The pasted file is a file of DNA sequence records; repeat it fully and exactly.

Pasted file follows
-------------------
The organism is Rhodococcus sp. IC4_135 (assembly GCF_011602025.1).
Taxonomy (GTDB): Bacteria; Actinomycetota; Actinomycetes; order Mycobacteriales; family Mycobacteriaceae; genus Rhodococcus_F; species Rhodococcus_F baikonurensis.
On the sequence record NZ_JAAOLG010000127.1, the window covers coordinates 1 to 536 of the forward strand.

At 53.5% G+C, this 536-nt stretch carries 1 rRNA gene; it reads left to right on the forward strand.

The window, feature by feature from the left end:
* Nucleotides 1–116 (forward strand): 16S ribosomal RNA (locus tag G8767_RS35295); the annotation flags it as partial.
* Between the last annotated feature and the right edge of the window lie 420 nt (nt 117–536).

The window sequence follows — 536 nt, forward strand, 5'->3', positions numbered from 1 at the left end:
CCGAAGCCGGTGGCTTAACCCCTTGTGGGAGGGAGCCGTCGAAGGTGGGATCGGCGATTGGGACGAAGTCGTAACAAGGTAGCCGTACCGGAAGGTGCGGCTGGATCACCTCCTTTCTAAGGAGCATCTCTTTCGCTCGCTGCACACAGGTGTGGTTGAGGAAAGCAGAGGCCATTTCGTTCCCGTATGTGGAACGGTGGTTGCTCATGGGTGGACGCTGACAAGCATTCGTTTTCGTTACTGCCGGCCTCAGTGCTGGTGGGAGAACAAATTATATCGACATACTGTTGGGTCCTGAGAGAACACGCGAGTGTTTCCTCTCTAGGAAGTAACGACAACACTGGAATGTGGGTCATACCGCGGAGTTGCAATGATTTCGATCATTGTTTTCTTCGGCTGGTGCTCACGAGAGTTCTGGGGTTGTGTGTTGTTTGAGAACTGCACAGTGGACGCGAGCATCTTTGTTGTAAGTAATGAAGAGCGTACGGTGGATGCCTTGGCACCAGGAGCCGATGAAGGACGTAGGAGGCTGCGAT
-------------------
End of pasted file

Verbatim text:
The organism is Rhodococcus sp. IC4_135 (assembly GCF_011602025.1).
Taxonomy (GTDB): Bacteria; Actinomycetota; Actinomycetes; order Mycobacteriales; family Mycobacteriaceae; genus Rhodococcus_F; species Rhodococcus_F baikonurensis.
On the sequence record NZ_JAAOLG010000127.1, the window covers coordinates 1 to 536 of the forward strand.

At 53.5% G+C, this 536-nt stretch carries 1 rRNA gene; it reads left to right on the forward strand.

The window, feature by feature from the left end:
* Nucleotides 1–116 (forward strand): 16S ribosomal RNA (locus tag G8767_RS35295); the annotation flags it as partial.
* Between the last annotated feature and the right edge of the window lie 420 nt (nt 117–536).

The window sequence follows — 536 nt, forward strand, 5'->3', positions numbered from 1 at the left end:
CCGAAGCCGGTGGCTTAACCCCTTGTGGGAGGGAGCCGTCGAAGGTGGGATCGGCGATTGGGACGAAGTCGTAACAAGGTAGCCGTACCGGAAGGTGCGGCTGGATCACCTCCTTTCTAAGGAGCATCTCTTTCGCTCGCTGCACACAGGTGTGGTTGAGGAAAGCAGAGGCCATTTCGTTCCCGTATGTGGAACGGTGGTTGCTCATGGGTGGACGCTGACAAGCATTCGTTTTCGTTACTGCCGGCCTCAGTGCTGGTGGGAGAACAAATTATATCGACATACTGTTGGGTCCTGAGAGAACACGCGAGTGTTTCCTCTCTAGGAAGTAACGACAACACTGGAATGTGGGTCATACCGCGGAGTTGCAATGATTTCGATCATTGTTTTCTTCGGCTGGTGCTCACGAGAGTTCTGGGGTTGTGTGTTGTTTGAGAACTGCACAGTGGACGCGAGCATCTTTGTTGTAAGTAATGAAGAGCGTACGGTGGATGCCTTGGCACCAGGAGCCGATGAAGGACGTAGGAGGCTGCGAT